Introducing human rights as part of the fabric of African societies, through for example, contextually relevant folklore analysis, enabled participants to begin making connections between natural assets, their role and importance, the human rights angle for protecting nature, and the threats to natural assets in cities, from climate change. 

The key take home for participants was ‘you have human rights because you are human’ and that ‘although it may have been iterated differently, human rights have always existed in our societies’.

2. Onboarding the human rights discourse

Having created a space where participants could relate to the concept of human rights as inherent to the human condition, and in our societies predating colonialism, a deepdive into the current framework of human rights at international, regional and national levels was necessary. The Universal Declaration of Human Rights (UDHR), the African Charter on Human and Peoples’ Rights, as well as local constitutions were used to explain key concepts on human rights. Furthermore, it was necessary to ground the participant’s understanding in the balance between rights and responsibilities, and the roles played by various stakeholders in furthering human rights, with a particular emphasis on the rights aligned to the environment (such as the right to a safe, clean and healthy environment).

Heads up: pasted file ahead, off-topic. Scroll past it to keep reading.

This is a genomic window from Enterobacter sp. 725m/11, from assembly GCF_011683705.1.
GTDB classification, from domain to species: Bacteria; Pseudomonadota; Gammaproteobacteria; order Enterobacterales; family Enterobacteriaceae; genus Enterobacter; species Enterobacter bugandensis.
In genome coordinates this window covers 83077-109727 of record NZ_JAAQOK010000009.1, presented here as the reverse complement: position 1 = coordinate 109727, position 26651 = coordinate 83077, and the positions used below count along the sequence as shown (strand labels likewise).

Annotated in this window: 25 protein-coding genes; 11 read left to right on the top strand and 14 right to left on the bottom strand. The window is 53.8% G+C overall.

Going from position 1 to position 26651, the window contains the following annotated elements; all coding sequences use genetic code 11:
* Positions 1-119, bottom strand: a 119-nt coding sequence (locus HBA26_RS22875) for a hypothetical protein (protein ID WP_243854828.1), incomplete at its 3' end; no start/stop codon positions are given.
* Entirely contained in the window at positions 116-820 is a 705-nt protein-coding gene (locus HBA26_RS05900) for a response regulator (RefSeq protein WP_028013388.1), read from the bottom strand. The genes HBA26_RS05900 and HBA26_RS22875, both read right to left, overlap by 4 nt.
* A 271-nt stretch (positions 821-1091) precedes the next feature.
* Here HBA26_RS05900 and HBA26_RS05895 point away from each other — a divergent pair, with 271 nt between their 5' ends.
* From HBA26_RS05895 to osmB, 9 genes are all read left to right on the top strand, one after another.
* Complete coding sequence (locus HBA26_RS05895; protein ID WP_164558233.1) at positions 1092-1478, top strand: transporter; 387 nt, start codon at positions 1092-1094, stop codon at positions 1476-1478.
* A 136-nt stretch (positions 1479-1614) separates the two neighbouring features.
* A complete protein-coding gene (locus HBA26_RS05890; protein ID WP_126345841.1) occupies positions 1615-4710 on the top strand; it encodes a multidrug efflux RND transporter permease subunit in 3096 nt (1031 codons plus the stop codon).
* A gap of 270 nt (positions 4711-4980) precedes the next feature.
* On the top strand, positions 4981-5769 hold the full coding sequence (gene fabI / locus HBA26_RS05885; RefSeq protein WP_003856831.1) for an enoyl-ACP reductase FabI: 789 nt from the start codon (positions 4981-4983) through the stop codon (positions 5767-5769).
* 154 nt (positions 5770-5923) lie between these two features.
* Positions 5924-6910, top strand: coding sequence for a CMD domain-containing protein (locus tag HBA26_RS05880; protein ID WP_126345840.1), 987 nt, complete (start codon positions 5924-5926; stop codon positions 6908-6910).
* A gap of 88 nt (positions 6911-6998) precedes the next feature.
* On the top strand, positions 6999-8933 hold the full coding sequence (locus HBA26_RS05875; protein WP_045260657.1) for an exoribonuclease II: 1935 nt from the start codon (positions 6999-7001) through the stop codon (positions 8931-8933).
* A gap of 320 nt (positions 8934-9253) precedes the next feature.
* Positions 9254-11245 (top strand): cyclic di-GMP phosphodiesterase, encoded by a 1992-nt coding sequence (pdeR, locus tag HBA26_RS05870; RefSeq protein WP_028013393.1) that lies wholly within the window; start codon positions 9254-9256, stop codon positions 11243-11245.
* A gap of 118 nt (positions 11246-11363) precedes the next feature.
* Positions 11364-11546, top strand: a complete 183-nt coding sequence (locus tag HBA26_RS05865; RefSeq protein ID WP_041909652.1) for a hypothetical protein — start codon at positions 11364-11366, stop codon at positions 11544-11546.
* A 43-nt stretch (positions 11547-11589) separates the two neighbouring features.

An interactive activity helped participants identify duty bearers and other responsible stakeholders in the fulfilment of their rights, while identifying intersecting points of personal responsibility. Some stakeholders identified by participants through this interactive session included; government officials, law courts, police and para-military  agencies, communities, traditional leadership, family, religious bodies and individuals.

3. Prioritising representation

Ensuring diversity of representation in sessions is crucial to gathering multiple inputs and building a holistic perspective. Avoiding using highly technical terminology and focusing on easy to understand, non-discriminatory language helped to ensure that the sessions were inclusive for all. Building on representation within learning labs, is representation beyond them – in this case, more general participation in the preservation and restoration of urban natural assets.